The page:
Posted by: Paul | May 28, 2010

Mugabe and the White African

This powerful and very upsetting documentary was shown on More4 last week. They’ve had a few good acquisitions in their schedules recently.

Zimbabwe’s descent into chaos is well documented, as is Robert Mugabe’s absolute denial of the facts. His program of “land reform” has systematically removed almost all white farmers from the country by making their lives intolerable and their livelihoods untenable through intimidation, beatings, home invasion and enforced evictions. The only thing sadder than the state of the country is the rest of the world’s apparent indifference to the situation and unwillingness to help. No natural resources, you see – you could guarantee if Zimbabwe was an oil producing country the UN would be in like a shot.

MATWA is the story of one white farmer, his family and their employees. Mike Campbell bought Mount Carmel farm in 1980, after Zimbabwe gained independence from Britain. The government signed declarations of “no interest” at the time, as it would not be needed in any future land redistribution programme. And almost a year to the day after repaying the loan he took out to buy the farm, the government announced it was forefeit and to be passed onto ‘the poor black majority’. This turned out to be the son of a wealthy government minister, who proceeded to camp on Campbell’s land and employ people to intimidate him and his family and beat his staff in order to force them to leave. Campbell and his family refused, took their case to the SADC tribunal (to which Zimbabwe is a signatory), and became targets of savage beatings themselves. Mount Carmel was home and work to a community of 500 people, including many children.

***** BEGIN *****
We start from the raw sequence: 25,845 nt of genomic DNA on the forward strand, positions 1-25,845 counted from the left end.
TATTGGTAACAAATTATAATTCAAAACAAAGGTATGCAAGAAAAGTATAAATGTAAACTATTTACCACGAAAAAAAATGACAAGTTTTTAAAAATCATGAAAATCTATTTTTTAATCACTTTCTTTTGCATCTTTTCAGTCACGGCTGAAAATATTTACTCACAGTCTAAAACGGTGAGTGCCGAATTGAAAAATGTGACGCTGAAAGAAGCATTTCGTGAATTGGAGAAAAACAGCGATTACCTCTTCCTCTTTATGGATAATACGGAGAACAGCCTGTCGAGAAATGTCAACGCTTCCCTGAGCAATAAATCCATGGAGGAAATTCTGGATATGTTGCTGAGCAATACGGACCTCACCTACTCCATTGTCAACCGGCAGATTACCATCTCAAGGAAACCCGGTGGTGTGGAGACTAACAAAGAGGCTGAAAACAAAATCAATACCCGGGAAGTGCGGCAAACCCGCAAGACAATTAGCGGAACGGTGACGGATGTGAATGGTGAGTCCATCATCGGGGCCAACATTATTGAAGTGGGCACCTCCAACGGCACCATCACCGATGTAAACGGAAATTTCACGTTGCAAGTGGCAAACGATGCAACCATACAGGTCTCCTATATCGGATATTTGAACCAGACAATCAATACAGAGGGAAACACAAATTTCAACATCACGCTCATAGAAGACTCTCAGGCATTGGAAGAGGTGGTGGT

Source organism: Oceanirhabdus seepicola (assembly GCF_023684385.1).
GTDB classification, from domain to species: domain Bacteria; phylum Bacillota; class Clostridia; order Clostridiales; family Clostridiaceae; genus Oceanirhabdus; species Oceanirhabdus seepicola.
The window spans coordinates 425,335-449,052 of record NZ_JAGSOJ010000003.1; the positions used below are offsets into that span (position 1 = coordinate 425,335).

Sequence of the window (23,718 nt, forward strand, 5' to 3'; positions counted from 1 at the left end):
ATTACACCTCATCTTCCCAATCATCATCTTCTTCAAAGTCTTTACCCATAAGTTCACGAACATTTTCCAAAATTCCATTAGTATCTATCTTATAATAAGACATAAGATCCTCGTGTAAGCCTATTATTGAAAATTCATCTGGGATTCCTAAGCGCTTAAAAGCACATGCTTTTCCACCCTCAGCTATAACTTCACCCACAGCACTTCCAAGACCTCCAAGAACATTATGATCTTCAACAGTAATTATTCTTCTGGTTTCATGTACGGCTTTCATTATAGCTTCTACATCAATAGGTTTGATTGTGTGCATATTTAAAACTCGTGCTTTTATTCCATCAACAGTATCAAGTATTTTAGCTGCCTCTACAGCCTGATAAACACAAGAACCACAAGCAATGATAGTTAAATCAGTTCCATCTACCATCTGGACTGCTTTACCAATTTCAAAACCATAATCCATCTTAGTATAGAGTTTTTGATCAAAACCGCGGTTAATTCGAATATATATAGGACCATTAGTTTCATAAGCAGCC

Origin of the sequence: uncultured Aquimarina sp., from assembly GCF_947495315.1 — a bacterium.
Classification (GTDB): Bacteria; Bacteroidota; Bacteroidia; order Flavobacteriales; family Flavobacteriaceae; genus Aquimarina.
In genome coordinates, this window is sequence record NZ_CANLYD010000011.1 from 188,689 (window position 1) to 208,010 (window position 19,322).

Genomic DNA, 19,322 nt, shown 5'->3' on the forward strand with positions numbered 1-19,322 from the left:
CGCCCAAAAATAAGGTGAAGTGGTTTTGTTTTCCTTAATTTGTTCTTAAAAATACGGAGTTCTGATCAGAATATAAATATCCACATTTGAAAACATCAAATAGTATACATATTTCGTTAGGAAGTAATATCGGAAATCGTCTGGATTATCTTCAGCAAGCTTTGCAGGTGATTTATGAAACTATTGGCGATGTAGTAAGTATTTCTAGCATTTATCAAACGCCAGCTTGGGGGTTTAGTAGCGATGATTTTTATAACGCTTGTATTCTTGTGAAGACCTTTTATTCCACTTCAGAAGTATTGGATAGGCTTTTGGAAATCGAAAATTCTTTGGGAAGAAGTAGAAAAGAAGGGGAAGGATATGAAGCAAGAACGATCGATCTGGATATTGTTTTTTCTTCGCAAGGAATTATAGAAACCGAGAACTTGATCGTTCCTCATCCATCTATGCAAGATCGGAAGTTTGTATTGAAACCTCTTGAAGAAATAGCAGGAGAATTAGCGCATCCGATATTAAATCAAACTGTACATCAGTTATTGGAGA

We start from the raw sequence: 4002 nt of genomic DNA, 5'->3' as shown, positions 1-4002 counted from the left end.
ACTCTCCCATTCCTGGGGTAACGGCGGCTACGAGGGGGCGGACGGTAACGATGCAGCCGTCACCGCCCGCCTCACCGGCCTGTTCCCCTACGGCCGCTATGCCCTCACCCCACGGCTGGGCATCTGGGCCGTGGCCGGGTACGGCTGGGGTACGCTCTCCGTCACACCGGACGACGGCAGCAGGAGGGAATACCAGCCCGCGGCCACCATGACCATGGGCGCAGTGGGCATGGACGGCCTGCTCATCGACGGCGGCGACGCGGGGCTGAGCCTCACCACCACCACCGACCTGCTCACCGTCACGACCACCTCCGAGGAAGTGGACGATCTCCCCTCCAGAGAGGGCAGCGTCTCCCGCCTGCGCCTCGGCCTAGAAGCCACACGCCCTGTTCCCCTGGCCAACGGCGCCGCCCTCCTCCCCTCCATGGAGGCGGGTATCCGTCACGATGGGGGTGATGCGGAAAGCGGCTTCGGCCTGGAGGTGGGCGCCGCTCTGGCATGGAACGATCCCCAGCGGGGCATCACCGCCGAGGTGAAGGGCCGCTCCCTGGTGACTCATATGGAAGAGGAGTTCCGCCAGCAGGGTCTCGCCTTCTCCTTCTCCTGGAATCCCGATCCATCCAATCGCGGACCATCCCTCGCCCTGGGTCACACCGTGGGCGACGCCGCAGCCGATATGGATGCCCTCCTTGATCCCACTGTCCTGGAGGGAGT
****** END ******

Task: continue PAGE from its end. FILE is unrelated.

This is a heartbreaking film. I won’t spoil it as you really should see it, especially if your knowledge of what’s happening in Zimbabwe is limited (and it is still happening). I admit to a personal connection to the recent story of the country as a very good friend and colleague at the turn of the new millennium was from Harare, and I remember her regular reports on how bad things were getting – and especially her account of going home for a brief visit before they changed the passport regulations to outlaw dual nationality in the country, meaning she couldn’t travel back to see her family and then return to Britain, and as the plane took off from Harare airport all she could see stretching far into the distance was burning farms. Karen, if by some chance you’re reading this, please get in touch.

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